The objective of performing FNAC is to select those lesions that need to be treated and to avoid unnecessary surgery in patients with benign lesions. The success of FNAC therefore is reflected by the benign:malignant ratio in the surgical specimen. In the current study FNAC was performed in 141 men age ≥ 25 years with a unilateral lesion, the population considered to be most at risk for breast carcinoma, followed by surgery in 67 of these men. In this group 15 malignancies were found, making the benign-to-malignant ratio 3.5:1. During the same period, 332 men age ≥ 25 years with a unilateral breast lesion underwent surgery without a preoperative FNAC and 16 malignancies were found, resulting in a benign-to-malignant ratio of 19.8:1. This finding demonstrates that FNAC of the male breast is an underutilized diagnostic technique. Lilleng et al.9 made similar observations. We conclude that FNAC of the male breast is a reliable diagnostic technique that should be used more often in the preoperative evaluation of breast masses occurring in males.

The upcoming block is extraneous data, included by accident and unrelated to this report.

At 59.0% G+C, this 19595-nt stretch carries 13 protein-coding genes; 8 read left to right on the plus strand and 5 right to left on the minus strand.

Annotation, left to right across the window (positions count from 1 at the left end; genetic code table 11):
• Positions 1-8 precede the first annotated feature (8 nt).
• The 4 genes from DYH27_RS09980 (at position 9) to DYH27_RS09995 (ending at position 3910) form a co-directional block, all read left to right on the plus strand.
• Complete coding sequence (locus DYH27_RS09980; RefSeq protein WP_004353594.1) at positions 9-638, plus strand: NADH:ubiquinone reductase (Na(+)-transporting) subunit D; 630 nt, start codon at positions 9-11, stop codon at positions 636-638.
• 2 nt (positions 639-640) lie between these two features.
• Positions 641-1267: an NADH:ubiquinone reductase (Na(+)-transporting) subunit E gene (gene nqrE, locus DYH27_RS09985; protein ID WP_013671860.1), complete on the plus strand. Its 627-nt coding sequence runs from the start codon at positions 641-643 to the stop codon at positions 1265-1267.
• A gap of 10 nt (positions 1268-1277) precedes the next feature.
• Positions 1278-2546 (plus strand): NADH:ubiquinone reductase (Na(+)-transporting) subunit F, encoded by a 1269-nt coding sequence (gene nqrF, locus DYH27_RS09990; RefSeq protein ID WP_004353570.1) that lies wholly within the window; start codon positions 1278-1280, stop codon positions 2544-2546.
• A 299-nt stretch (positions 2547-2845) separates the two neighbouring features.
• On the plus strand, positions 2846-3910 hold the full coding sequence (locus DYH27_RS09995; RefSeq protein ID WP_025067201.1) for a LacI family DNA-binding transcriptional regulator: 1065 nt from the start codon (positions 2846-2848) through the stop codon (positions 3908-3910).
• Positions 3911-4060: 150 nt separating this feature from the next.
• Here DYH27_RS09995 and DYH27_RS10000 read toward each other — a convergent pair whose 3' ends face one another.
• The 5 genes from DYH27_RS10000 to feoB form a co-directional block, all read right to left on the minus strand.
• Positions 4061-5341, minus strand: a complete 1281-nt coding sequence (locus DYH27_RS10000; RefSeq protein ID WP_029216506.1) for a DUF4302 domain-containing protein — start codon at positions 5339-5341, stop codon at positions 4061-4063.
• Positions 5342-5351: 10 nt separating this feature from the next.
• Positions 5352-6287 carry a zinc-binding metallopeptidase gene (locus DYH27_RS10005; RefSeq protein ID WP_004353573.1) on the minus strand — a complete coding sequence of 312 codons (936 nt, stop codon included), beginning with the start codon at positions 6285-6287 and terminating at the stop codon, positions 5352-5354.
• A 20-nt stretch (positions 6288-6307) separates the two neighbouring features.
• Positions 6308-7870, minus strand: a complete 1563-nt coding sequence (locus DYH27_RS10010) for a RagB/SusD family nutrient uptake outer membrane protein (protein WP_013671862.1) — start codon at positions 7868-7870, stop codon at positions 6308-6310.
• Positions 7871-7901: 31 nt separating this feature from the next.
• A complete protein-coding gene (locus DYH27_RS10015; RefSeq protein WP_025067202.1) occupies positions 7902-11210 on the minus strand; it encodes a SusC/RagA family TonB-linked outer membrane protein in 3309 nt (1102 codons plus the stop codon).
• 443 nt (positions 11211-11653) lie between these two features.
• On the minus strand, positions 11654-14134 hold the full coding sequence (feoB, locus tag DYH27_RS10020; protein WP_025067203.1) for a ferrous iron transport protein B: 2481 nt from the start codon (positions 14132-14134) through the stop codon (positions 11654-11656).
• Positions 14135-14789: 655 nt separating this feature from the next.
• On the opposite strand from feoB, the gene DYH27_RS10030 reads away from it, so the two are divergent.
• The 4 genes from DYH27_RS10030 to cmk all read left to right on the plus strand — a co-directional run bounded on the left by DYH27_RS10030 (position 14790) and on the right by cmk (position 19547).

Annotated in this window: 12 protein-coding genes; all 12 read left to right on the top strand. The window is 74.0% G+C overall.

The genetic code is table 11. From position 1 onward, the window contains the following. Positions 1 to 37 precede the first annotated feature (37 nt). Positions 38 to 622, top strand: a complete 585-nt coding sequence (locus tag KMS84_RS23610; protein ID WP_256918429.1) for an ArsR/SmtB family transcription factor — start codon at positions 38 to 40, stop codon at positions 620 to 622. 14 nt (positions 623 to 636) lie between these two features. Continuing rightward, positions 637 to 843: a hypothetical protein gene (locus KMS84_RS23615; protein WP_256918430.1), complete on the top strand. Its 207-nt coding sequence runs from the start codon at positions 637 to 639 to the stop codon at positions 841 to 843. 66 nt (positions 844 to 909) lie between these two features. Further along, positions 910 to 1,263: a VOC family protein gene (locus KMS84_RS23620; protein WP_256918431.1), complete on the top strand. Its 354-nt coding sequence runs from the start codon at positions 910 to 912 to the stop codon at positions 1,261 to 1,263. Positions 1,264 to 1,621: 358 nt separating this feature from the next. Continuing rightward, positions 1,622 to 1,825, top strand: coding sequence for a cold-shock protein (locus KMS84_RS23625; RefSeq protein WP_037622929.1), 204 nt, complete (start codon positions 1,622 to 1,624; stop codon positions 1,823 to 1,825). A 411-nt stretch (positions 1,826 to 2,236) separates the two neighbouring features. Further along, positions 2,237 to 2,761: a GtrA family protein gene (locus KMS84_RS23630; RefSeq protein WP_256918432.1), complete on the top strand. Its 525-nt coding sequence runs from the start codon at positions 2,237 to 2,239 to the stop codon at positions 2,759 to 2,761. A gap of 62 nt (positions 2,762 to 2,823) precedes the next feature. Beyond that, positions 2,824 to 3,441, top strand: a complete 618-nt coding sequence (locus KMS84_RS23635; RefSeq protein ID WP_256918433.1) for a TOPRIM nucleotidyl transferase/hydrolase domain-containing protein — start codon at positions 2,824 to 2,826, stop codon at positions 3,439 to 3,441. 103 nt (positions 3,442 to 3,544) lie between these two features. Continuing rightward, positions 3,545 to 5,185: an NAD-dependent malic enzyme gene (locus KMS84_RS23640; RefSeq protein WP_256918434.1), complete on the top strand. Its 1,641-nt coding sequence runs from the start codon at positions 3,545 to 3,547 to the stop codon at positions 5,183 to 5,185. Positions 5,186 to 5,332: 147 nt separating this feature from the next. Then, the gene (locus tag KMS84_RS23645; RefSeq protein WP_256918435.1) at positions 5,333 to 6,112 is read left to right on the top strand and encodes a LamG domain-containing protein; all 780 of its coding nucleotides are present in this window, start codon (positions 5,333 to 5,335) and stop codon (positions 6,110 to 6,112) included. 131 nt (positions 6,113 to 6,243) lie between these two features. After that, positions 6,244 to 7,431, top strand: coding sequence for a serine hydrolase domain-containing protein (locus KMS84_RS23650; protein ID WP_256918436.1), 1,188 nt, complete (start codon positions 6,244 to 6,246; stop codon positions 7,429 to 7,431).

REFERENCES

  1. Top of page
  2. Abstract
  3. MATERIALS AND METHODS
  4. RESULTS
  5. DISCUSSION
  6. REFERENCES